Flyers to face Blackhawks in Stanley Cup finals

PHILADELPHIA (AP) — When NHL commissioner Gary Bettman hands the Stanley Cup to Chicago captain Jonathan Toews or Philadelphia counterpart Mike Richards, a hockey-crazed city will be satisfied for the first time in decades.

The Stanley Cup finals are set: Blackhawks vs. Flyers.

Chicago hasn't claimed the silver chalice since 1961, when there were only six NHL teams, and Philadelphia wasn't one of them. The Flyers are seeking their first title since hoisting the Cup in 1974 and 1975 when the franchise was less than 10 years old.

Philadelphia rose from the No. 7 seed and earned its title shot Monday night with a 4-2 victory over the Montreal Canadiens in Game 5 of the Eastern Conference finals — a far cry from its second-round win in Game 7 against Boston that completed a 3-0 series comeback and a 3-0 rally in the decisive contest.

Chicago punched its ticket on Sunday, also at home, when the Blackhawks completed a four-game sweep of San Jose.

When the season started back in October, the Blackhawks were a popular choice to represent the Western Conference and make their first finals appearance since 1992. The Flyers also were considered a favorite in the East.

That title talk ended quickly as Philadelphia dropped to the bottom of the standings and replaced coach John Stevens with Peter Laviolette in December. The Flyers ran the gamut of peaks and valleys on either side of the holiday and Olympic breaks before making a final playoff surge in the dwindling days of the regular season.

It wasn't until Brian Boucher stopped New York Rangers forward Olli Jokinen in the final round of the shootout on the final day of the regular season that the Flyers secured a place in the postseason.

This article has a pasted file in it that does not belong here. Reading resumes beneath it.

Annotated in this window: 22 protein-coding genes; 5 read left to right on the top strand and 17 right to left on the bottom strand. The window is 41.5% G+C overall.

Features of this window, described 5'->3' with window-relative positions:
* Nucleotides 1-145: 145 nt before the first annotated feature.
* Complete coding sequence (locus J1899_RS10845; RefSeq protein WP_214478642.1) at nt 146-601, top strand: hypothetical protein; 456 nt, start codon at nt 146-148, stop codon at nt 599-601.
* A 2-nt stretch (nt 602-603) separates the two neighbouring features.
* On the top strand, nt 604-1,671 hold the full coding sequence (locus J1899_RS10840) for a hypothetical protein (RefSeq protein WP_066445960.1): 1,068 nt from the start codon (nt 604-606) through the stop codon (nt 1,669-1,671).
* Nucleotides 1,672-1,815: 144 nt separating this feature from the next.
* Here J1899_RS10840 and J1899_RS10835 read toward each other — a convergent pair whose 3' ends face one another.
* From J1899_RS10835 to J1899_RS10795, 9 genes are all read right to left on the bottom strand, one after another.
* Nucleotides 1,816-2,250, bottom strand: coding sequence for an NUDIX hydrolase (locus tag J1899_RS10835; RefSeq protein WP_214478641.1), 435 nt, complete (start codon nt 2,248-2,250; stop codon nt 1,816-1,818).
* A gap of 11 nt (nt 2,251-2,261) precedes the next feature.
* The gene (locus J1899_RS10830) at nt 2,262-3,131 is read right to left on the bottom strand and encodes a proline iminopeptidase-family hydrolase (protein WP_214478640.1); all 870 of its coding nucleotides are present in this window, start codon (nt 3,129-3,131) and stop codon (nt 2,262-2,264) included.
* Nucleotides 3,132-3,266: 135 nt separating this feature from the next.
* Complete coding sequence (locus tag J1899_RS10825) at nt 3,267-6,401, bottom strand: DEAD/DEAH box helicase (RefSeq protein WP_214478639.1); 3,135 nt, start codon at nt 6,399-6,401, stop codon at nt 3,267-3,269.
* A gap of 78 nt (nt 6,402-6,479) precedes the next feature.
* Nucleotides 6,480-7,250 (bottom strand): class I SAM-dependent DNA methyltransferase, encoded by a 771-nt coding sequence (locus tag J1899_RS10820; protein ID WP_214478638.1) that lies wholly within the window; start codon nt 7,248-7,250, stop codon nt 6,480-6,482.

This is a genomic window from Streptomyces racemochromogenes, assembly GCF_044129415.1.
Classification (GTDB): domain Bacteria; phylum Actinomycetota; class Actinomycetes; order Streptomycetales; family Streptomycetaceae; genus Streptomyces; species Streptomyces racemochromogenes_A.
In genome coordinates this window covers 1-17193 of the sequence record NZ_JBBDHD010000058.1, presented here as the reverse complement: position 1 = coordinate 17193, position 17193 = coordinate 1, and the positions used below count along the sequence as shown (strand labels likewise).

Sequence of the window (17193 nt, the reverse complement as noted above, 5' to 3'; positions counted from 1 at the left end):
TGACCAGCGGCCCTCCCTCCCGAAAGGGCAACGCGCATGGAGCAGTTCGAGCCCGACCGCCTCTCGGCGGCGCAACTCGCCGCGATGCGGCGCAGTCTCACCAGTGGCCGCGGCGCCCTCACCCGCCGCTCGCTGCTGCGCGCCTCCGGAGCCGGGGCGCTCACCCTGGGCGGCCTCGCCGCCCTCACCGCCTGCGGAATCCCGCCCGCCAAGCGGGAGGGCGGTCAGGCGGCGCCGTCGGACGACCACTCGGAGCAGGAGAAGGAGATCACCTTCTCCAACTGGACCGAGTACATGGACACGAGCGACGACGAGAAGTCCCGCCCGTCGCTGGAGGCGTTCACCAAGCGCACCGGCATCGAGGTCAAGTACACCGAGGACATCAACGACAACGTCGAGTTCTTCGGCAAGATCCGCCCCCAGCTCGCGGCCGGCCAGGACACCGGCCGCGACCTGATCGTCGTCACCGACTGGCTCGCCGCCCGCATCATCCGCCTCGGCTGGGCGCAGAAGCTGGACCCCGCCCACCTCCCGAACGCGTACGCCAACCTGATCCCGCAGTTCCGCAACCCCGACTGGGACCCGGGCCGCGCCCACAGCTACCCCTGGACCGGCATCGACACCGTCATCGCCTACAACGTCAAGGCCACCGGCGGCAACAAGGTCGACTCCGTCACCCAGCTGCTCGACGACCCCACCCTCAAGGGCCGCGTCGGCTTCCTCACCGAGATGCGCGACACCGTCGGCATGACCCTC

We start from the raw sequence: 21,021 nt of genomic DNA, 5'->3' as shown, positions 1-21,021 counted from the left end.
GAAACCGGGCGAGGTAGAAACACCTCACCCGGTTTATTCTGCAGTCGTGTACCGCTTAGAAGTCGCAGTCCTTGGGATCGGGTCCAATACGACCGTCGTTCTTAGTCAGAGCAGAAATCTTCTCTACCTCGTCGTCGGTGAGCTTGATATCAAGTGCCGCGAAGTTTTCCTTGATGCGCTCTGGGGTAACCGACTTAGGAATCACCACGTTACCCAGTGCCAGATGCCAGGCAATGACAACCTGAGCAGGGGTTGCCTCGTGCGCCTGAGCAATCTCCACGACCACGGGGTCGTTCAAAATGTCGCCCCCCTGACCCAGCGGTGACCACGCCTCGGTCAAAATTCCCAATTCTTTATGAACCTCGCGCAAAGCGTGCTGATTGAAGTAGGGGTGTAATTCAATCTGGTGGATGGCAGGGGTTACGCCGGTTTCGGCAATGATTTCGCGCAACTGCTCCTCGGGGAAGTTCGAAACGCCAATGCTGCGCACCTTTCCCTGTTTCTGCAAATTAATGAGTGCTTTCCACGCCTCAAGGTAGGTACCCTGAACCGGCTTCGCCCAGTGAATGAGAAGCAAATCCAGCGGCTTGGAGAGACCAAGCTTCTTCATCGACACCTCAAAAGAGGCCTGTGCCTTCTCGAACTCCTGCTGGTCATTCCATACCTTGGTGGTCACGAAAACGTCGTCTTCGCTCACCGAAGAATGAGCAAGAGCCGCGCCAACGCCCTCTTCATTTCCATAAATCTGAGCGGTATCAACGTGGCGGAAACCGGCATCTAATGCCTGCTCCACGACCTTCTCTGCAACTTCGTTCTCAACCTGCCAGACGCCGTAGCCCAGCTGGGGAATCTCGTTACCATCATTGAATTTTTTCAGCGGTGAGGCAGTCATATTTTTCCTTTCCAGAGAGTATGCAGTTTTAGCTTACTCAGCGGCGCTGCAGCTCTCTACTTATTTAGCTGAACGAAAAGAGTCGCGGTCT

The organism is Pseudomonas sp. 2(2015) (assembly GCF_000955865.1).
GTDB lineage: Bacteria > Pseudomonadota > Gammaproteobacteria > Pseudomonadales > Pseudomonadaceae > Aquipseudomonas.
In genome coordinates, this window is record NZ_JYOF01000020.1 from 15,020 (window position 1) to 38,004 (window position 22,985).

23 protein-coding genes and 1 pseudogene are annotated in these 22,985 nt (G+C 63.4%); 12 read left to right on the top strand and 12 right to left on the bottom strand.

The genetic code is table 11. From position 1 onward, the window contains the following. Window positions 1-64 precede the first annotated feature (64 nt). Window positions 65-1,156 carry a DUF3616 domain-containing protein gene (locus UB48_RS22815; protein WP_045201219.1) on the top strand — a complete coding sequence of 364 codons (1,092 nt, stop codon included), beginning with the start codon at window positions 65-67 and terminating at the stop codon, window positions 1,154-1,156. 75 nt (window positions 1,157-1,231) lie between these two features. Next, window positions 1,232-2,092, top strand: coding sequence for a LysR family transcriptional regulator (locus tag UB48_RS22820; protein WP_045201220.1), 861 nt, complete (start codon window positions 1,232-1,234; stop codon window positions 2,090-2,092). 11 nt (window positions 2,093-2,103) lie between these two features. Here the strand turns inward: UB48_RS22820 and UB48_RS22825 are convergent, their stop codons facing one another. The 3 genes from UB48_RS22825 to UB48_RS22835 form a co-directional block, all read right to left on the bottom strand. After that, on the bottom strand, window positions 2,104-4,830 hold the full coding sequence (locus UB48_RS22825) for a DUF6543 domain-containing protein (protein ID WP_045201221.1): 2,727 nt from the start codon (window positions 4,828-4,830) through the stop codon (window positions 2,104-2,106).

Then they made the most of it.

After getting close a few times in recent years, Philadelphia is playing for the Cup for the first time since being swept by Detroit in 1997.

The Blackhawks took a different path. After reaching the conference finals last year, this young, dynamic group from Chicago gained the requisite experience to learn how to win.

With maturity exceeding their years, the Blackhawks challenged for the top seed in the West, but settled for No. 2 along with their Central Division title over defending West champion Detroit. Despite being an Original Six franchise, Chicago had become a bit of a forgotten hockey city. The Blackhawks hadn't even finished first in their division since 1993.

That has all changed since the arrival of Toews, Patrick Kane, and first-year starting goalie Antti Niemi, and the emergence of power forward Dustin Byfuglien as a postseason force.

You would never believe Chicago was the Second City in the hockey world these days after the club surged into the Cup finals with a sweep over top-seeded San Jose.

Michael Leighton and the Flyers also are riding quite a wave. Philadelphia has won eight of nine overall and seven of eight since Leighton took over in goal for injured starter Boucher during Game 5 against Boston.

Leighton combined with Boucher on a shutout that night, fueling the Flyers' historic comeback, and then blanked the Canadiens in each of Philadelphia's first three wins of the conference finals.